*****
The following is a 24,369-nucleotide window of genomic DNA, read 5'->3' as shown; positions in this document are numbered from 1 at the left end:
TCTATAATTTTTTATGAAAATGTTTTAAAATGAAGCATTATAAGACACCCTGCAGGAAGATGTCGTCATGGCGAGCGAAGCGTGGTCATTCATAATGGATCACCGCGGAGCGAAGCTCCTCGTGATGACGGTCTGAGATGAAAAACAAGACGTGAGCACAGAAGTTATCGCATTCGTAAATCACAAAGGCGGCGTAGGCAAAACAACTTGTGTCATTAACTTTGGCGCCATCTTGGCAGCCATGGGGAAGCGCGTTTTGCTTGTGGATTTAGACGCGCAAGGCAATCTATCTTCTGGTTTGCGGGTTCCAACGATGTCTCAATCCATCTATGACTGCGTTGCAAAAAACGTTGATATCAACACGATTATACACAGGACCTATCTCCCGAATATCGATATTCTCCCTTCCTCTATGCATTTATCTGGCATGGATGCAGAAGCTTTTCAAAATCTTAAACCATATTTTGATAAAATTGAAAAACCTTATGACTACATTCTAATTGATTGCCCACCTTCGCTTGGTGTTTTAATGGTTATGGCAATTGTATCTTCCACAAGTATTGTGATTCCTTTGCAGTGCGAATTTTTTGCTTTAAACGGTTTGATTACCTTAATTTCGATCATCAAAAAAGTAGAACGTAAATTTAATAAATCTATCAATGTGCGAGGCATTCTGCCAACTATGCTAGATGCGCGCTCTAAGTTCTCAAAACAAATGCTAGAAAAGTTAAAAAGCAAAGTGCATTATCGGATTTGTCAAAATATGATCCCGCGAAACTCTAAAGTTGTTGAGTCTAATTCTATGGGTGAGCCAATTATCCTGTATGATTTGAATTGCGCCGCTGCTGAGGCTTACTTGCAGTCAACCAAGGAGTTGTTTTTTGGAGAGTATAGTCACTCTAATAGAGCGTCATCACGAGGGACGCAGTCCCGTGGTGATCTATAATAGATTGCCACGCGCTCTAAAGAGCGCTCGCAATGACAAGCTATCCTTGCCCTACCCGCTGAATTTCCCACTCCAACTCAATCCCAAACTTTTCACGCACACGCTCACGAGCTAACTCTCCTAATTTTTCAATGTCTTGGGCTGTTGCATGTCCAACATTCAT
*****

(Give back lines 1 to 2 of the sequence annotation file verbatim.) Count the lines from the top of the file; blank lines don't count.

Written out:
The following is a 24,369-nucleotide window of genomic DNA, read 5'->3' as shown; positions in this document are numbered from 1 at the left end:
TCTATAATTTTTTATGAAAATGTTTTAAAATGAAGCATTATAAGACACCCTGCAGGAAGATGTCGTCATGGCGAGCGAAGCGTGGTCATTCATAATGGATCACCGCGGAGCGAAGCTCCTCGTGATGACGGTCTGAGATGAAAAACAAGACGTGAGCACAGAAGTTATCGCATTCGTAAATCACAAAGGCGGCGTAGGCAAAACAACTTGTGTCATTAACTTTGGCGCCATCTTGGCAGCCATGGGGAAGCGCGTTTTGCTTGTGGATTTAGACGCGCAAGGCAATCTATCTTCTGGTTTGCGGGTTCCAACGATGTCTCAATCCATCTATGACTGCGTTGCAAAAAACGTTGATATCAACACGATTATACACAGGACCTATCTCCCGAATATCGATATTCTCCCTTCCTCTATGCATTTATCTGGCATGGATGCAGAAGCTTTTCAAAATCTTAAACCATATTTTGATAAAATTGAAAAACCTTATGACTACATTCTAATTGATTGCCCACCTTCGCTTGGTGTTTTAATGGTTATGGCAATTGTATCTTCCACAAGTATTGTGATTCCTTTGCAGTGCGAATTTTTTGCTTTAAACGGTTTGATTACCTTAATTTCGATCATCAAAAAAGTAGAACGTAAATTTAATAAATCTATCAATGTGCGAGGCATTCTGCCAACTATGCTAGATGCGCGCTCTAAGTTCTCAAAACAAATGCTAGAAAAGTTAAAAAGCAAAGTGCATTATCGGATTTGTCAAAATATGATCCCGCGAAACTCTAAAGTTGTTGAGTCTAATTCTATGGGTGAGCCAATTATCCTGTATGATTTGAATTGCGCCGCTGCTGAGGCTTACTTGCAGTCAACCAAGGAGTTGTTTTTTGGAGAGTATAGTCACTCTAATAGAGCGTCATCACGAGGGACGCAGTCCCGTGGTGATCTATAATAGATTGCCACGCGCTCTAAAGAGCGCTCGCAATGACAAGCTATCCTTGCCCTACCCGCTGAATTTCCCACTCCAACTCAATCCCAAACTTTTCACGCACACGCTCACGAGCTAACTCTCCTAATTTTTCAATGTCTTGGGCTGTTGCATGTCCAACATTCAT